“…the sudare is the thing handed down from their ancestor.” (src)
“…the sudare is basically made from bamboo, but it can also be made from 3 to 4 other types of materials. The word “sudare” is characterized in Kanji by the combination of 2 kanjis: one meaning bamboo and the other meaning “in row.” So “sudare” means “lined-up bamboo.” Well actually, if we break the word “sudare” down, “su” stands for “lined-up bamboo,” and “dare” means “hanging down” because you hang sudare down from the ceiling when you use them. “
And that’s exactly what I am going to do with these screens: hang them up in our living room (in front of the window).
The interesting story and my reason for sharing this is that my parents found them on top of a rubbish container near our house in Tokyo some…30? years ago. An older house in the neighbourhood had been demolished and careless workers threw them away, so the Sudare(s) were free to be picked up.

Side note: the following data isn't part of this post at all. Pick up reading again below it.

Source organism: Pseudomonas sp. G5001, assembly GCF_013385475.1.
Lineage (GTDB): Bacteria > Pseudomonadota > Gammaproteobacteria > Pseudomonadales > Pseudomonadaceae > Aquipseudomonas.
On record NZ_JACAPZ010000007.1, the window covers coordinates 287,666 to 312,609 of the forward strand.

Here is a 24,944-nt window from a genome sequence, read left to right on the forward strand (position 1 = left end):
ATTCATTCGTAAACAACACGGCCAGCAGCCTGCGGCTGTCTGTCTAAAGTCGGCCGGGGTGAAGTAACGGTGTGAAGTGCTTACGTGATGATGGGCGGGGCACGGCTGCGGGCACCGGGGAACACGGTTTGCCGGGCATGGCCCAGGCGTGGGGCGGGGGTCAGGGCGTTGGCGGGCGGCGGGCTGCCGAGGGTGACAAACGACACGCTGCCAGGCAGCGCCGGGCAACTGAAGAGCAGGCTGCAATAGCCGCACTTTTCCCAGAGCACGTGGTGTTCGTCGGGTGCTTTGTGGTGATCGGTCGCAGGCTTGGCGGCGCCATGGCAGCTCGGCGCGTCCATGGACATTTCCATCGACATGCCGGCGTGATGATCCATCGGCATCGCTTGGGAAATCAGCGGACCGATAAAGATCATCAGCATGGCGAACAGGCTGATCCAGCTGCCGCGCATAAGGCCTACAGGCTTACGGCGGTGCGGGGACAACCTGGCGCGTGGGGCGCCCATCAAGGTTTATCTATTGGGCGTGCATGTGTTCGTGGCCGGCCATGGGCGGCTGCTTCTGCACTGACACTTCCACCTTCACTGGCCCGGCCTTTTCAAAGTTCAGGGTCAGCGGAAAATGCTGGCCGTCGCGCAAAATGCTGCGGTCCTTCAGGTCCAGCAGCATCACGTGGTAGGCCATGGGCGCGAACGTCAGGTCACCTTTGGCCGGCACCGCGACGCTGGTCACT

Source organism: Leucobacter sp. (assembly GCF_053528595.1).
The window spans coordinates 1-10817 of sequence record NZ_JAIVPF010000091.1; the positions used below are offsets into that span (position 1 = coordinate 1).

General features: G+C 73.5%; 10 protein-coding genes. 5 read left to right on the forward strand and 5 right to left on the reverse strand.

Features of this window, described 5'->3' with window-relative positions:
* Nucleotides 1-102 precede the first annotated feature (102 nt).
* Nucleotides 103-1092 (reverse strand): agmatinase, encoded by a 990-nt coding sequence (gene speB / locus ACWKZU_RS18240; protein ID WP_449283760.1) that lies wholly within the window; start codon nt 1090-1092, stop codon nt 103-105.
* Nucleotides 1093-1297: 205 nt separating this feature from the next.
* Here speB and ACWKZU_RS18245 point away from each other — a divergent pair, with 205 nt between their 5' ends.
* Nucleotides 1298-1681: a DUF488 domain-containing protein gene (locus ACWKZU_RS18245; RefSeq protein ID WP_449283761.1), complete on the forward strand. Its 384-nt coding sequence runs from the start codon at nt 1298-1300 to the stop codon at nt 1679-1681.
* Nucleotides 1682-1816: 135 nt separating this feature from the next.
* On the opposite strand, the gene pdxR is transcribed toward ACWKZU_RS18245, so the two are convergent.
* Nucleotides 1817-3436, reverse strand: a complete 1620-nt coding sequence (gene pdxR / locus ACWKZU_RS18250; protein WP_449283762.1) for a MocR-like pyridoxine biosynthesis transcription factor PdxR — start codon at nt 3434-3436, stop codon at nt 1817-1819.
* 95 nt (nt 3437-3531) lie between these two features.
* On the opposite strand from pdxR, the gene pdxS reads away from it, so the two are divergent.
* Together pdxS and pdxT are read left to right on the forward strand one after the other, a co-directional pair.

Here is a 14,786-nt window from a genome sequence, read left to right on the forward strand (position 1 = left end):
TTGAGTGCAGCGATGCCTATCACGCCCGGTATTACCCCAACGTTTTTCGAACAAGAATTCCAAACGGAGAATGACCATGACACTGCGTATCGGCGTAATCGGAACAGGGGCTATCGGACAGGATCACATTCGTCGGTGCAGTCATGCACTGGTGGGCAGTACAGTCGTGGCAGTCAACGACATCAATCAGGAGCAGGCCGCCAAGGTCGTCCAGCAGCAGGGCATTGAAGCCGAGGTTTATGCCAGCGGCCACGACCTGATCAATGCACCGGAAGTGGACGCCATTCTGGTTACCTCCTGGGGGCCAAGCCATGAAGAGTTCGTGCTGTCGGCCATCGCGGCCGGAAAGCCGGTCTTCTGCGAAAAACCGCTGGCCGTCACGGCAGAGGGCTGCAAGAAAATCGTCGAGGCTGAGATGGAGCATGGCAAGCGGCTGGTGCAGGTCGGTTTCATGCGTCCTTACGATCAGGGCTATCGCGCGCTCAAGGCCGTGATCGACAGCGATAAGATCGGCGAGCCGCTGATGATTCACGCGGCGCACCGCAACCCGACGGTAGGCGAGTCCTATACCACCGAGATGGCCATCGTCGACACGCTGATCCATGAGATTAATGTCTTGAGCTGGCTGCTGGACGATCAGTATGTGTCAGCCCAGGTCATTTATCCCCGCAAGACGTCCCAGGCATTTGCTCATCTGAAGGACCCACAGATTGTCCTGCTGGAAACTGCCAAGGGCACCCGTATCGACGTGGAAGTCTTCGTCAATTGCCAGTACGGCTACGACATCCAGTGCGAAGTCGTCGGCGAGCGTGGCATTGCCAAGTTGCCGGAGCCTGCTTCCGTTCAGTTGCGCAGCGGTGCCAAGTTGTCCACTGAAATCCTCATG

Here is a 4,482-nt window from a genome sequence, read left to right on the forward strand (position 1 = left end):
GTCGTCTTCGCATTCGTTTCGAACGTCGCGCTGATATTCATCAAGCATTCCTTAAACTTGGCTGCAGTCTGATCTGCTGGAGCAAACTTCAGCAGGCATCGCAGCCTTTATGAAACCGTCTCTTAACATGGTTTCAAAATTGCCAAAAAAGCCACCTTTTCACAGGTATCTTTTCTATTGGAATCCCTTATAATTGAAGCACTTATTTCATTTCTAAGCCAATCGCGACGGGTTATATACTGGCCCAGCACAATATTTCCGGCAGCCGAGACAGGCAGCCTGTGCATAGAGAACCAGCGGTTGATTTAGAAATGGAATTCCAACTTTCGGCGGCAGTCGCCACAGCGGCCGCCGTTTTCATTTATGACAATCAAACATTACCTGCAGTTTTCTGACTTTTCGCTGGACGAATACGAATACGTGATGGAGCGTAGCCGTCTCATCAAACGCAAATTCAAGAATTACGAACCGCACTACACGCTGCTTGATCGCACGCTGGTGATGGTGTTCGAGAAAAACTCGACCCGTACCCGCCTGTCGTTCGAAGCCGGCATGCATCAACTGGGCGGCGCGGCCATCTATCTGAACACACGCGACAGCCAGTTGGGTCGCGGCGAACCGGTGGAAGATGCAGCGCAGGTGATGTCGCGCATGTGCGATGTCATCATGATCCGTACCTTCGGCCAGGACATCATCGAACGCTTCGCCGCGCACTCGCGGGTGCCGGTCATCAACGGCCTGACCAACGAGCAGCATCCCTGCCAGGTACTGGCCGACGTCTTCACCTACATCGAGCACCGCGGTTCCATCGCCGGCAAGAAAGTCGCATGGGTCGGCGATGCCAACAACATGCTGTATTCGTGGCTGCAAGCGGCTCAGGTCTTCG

There’s something about modern Japanese culture and how it conflicts with old traditions that would certainly make up for a lot of interesting blog posts. Fortunately, there are a lot of Japan-related blogs out there that cover exactly this transition between the old and the new worlds.
These sudare may look a bit worn out now, also because they were kept in a very moisture basement over the last 5 years, but the bamboo material is still in great shape and 100% ok. The build quality of these Japanese sudare is just amazing – even though they may be about 80+ yrs old!
I will buy some golden tape to repair the seam at the sides.